The recent transition from FSX to PR3D has forced me to abandon some aircraft because it costs the same to replace them. I was using the Piper Comanche by A2A Simulations in FSX to do this but they don’t offer any discount to upgrade to P3D Boooooo!
Anyway they make high quality aircraft with loads of detail that fit in really well with what I am doing here. So I got the Piper Cherokee and I am starting again. On a forum I use from time to time, quite a few people said it was a bad choice to use for this sort of thing. That only encouraged me more as it makes it more of a challenge.
Enemy Forces – A forward air recce UAV has observed a well trained and fully equipped infantry platoon with an attachment of mortar support dug in and around a forestry block on high ground overlooking the local town of Behiner.
Mission–3 platoon will advance to contact and destroy all enemy units in the forestry block before the main task force arrives in the area.
We are a platoon of mechanized infantry consisting of 3 CV90’s each containing an 8 man squad. We have a mortar support platoon attached however due to previous contacts and a lack of supply because of our advanced position they only have smoke left.
We are under a lot of time pressure to clear these enemy forces from this forestry block. The plan is very simple in concept. At H-hour mortars will fire a large volley of smoke rounds in front of the tree line. The CV-90’s will advance rapidly to some observed high ground and start firing into the wooded area taking advantage of the LIRC thermal imaging system. This will be done in line formation to bring the maximum amount of firepower to the front.
The infantry from 2-alpha and 3- alpha will unload and move as quickly as possible to the right and left flanks where the tree line will provide cover. The troops in the center vehicle will stay on board and act as a reserve force. Once the troops have made it into cover they will report that they are ready to advance. The Infantry fighting vehicles will then advance in line popping smoke as when needed.
It is imperative for the combat vehicles to provide as much firepower as possible to keep the enemy troops pinned down as our flanking infantry advance to clear any security details. Once we have advanced far enough and the enemy pinned down the assault phase will move up a gear and the troops in the center vehicle will deploy to fight through and clear out any remaining positions under the cover of the machine guns from all 3 IFV’s.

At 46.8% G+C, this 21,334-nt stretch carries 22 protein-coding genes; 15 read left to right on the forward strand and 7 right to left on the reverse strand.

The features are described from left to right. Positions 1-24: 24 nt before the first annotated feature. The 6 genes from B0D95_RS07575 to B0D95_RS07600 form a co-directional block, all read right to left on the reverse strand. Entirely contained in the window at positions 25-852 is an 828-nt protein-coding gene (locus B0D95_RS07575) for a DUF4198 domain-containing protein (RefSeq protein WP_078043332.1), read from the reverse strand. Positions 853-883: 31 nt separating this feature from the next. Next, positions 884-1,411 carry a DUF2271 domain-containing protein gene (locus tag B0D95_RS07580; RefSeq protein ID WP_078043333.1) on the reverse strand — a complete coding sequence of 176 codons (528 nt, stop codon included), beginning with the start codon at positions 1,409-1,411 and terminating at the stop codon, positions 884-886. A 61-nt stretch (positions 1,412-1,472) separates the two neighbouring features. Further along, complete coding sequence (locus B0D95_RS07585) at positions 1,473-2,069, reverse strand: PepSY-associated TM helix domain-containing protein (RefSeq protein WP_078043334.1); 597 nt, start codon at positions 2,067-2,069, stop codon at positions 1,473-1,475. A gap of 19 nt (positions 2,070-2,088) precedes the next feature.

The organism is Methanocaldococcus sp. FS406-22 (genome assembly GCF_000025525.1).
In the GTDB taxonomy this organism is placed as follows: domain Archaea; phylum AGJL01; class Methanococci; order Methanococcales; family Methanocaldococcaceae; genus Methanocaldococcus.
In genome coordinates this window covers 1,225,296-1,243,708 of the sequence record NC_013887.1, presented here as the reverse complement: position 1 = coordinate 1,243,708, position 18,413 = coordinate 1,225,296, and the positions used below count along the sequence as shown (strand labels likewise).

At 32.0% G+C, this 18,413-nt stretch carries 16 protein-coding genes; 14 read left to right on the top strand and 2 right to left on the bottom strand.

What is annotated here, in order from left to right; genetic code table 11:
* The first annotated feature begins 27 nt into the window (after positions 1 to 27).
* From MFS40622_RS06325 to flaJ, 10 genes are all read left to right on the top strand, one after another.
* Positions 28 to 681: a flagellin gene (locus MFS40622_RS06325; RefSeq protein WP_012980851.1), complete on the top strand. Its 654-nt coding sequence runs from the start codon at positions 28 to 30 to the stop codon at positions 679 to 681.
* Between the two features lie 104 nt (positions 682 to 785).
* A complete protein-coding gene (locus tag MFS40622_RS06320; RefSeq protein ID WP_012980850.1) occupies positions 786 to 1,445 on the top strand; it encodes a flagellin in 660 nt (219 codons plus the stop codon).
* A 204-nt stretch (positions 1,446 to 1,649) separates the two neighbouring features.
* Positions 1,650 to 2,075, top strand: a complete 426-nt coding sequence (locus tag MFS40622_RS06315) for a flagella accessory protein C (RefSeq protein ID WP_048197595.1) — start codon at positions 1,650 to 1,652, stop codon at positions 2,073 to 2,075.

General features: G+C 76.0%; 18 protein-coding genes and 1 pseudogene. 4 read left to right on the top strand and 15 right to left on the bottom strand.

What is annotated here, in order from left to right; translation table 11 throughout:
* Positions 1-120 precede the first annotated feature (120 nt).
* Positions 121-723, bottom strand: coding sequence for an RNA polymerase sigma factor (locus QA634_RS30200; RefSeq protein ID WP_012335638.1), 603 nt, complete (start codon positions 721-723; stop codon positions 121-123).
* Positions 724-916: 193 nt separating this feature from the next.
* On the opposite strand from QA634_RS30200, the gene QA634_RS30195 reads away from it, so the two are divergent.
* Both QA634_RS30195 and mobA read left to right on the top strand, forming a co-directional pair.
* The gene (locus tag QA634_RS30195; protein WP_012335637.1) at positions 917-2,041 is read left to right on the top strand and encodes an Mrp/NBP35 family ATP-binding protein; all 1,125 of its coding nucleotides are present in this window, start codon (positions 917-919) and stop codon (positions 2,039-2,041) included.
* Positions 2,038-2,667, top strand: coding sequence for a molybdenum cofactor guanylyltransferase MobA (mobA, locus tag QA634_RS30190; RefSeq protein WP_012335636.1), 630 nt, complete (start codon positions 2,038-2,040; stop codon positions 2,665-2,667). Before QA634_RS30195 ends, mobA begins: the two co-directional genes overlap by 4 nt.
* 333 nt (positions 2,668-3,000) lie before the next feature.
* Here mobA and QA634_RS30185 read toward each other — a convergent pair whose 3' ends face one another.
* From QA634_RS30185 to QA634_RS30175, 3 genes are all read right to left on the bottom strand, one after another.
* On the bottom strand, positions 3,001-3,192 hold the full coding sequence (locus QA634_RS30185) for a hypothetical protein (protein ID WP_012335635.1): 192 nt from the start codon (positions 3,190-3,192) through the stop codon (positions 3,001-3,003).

We will then reorg on the position taking advantage of any dug in positions.
Launching 2 Saab RB-04E Anti-Shipping Missiles from the AJS-37 Viggen in DCS has to one of the most satisfying simulation experiences I have had in a long time.
The Viggen is from an age deep in the cold war.
The technical systems within the aircraft such as the radar are archaic compared to the modern kit we have these days. However, this is where the satisfaction comes from. Heatblur simulations that made this have done an exceptional job of capturing that era. When I sit in the cockpit in VR you can almost feel the chill of the time. Everything has that 1970’s early 80’s feel to it. It reminds of cockpits I sat in at air shows when I was a kid.
The challenge of working these systems and then getting it right is a joy. You have to input codes by pressing fat buttons to a flickering series of numbers that remind me of the Apollo age. The eerie green glow from the radar that bathes the cockpit in this light while you lean in to try and pick up a black dot on the radar return is thrilling while you’re running in on an attack run.
This really is one of those aircraft that you have to learn in small increments and I have to say as you may have already guessed I am enjoying it immensely.
In anticipation of DCS’s up coming F/18C, I have been getting my hands on as much literature, media and any other stuff as I can to get clued up on what is supposed to be another study simulation surpassing the A-10 C. I have never purchased any Haynes manuals before but I have seen them on various sites etc. Mine arrived today and it has far exceeded my expectations. Full of useful information and interesting data.
I also recently saw the documentary Jetstream about rookie pilots training to become F/A18 C fighter pilots in the Canadian Air Force. Some don’t make it. The detail that goes into the modules they all have to pass is great. So much so I have recreated the flights within DCS (in an f-15c) with some good success. I have made a video including the relevant documentary footage to demonstrate this. Just needs some editing.